John Grossbauer of Potter Anderson notes: Here is Vice Chancellor Parsons’ opinion in In re Celera Corp., in which he certified a class for settlement purposes and approved the settlement even though the lead plaintiff had sold its shares in the Celera before its merger with a subsidiary of Quest Diagnostics was completed. The Court addressed several issues related to class actions alleging breaches of fiduciary duty, including typicality and adequacy and the effect of the recent United States Supreme Court decision in the case of Wal-Mart Stores, Inc. v. Dukes on certification of classes in such actions. The Court also addressed attorneys’ fees in the context of the settlement presented, which conferred only therapeutic, non-monetary benefits on the proposed class of stockholders, and awarded substantially less than plaintiffs had requested.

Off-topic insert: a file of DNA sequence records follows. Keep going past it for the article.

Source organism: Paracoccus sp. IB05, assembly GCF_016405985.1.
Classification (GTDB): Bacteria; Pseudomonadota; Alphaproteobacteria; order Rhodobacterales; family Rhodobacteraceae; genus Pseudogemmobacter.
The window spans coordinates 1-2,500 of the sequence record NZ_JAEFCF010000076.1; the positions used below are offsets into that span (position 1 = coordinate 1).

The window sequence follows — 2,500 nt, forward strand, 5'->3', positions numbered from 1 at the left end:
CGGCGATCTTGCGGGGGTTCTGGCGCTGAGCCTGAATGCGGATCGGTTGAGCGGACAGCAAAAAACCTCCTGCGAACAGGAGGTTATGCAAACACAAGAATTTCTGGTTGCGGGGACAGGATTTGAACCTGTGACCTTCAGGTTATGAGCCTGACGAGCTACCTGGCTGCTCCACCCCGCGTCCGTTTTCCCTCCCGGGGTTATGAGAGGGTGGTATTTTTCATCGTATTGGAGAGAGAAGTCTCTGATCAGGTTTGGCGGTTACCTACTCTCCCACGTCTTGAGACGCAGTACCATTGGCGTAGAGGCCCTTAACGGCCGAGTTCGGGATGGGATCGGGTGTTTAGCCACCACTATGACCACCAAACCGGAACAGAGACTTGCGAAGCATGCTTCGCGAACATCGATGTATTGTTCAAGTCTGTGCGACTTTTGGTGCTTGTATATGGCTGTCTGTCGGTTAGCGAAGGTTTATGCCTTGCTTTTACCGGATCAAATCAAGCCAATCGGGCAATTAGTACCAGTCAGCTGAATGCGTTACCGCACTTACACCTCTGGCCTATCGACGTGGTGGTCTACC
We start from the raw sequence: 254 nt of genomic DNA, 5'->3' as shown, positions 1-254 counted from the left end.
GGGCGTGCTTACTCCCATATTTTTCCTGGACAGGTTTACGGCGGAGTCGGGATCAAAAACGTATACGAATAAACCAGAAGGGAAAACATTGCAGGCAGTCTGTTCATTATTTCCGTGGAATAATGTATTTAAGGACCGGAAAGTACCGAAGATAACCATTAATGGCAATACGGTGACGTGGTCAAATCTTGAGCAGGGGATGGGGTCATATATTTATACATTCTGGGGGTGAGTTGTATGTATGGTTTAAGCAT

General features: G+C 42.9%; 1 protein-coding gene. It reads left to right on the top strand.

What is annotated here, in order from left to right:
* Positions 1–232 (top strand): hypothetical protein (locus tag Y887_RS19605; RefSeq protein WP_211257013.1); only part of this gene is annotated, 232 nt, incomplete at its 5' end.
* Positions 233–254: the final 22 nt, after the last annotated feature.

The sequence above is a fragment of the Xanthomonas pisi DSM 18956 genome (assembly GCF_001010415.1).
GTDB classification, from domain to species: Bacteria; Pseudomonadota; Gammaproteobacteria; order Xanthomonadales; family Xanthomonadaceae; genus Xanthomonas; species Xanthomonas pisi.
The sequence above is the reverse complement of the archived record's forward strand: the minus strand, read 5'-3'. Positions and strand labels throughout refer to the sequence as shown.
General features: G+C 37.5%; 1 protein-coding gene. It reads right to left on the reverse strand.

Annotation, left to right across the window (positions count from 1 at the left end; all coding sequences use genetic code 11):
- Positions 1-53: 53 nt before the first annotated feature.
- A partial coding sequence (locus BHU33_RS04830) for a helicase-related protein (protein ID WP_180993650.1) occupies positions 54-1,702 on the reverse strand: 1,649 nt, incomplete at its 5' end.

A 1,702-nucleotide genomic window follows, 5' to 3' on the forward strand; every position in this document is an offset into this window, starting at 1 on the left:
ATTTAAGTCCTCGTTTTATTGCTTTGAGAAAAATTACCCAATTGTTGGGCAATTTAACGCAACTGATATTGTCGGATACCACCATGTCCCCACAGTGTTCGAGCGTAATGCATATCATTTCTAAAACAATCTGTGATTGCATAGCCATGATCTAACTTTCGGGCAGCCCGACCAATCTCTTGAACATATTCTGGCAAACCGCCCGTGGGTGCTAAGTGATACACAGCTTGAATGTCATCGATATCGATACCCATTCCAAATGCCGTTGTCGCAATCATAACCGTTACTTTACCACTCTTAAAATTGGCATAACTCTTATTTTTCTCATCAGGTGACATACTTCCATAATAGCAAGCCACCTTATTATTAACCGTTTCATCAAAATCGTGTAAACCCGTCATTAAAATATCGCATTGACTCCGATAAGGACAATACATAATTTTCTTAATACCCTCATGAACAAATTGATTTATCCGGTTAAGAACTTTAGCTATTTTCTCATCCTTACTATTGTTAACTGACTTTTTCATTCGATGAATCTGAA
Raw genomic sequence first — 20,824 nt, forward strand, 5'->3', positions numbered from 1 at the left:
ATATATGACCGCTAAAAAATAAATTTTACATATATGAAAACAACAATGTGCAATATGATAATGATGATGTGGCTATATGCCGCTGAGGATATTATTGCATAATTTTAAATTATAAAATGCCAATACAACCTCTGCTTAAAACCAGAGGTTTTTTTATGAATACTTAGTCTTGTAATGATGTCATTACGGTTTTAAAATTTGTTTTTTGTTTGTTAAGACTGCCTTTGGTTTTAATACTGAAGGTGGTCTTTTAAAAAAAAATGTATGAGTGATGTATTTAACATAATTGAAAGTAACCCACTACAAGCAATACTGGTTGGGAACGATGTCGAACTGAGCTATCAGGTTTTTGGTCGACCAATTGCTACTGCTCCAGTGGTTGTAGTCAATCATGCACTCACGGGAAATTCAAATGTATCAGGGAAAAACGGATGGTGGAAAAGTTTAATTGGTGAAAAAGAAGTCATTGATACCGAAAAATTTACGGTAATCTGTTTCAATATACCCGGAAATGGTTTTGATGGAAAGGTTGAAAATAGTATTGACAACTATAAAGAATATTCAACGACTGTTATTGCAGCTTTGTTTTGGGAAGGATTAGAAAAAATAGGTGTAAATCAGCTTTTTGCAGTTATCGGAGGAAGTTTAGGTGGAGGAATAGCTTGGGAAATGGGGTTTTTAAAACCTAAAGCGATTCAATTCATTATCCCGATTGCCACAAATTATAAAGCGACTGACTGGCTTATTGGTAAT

The Court was troubled by the stock sale, noting that such a sale creates an appearance of impropriety, which undermines the trust of other shareholders and the Court in the lead plaintiff. Observing that such facts created legitimate criticisms, the Court stated that in the future it might well employ bright-line test declining to certify such holders as class plaintiffs because “Delaware courts have good reason to expect more from those who would serve as lead plaintiffs in representative litigation.”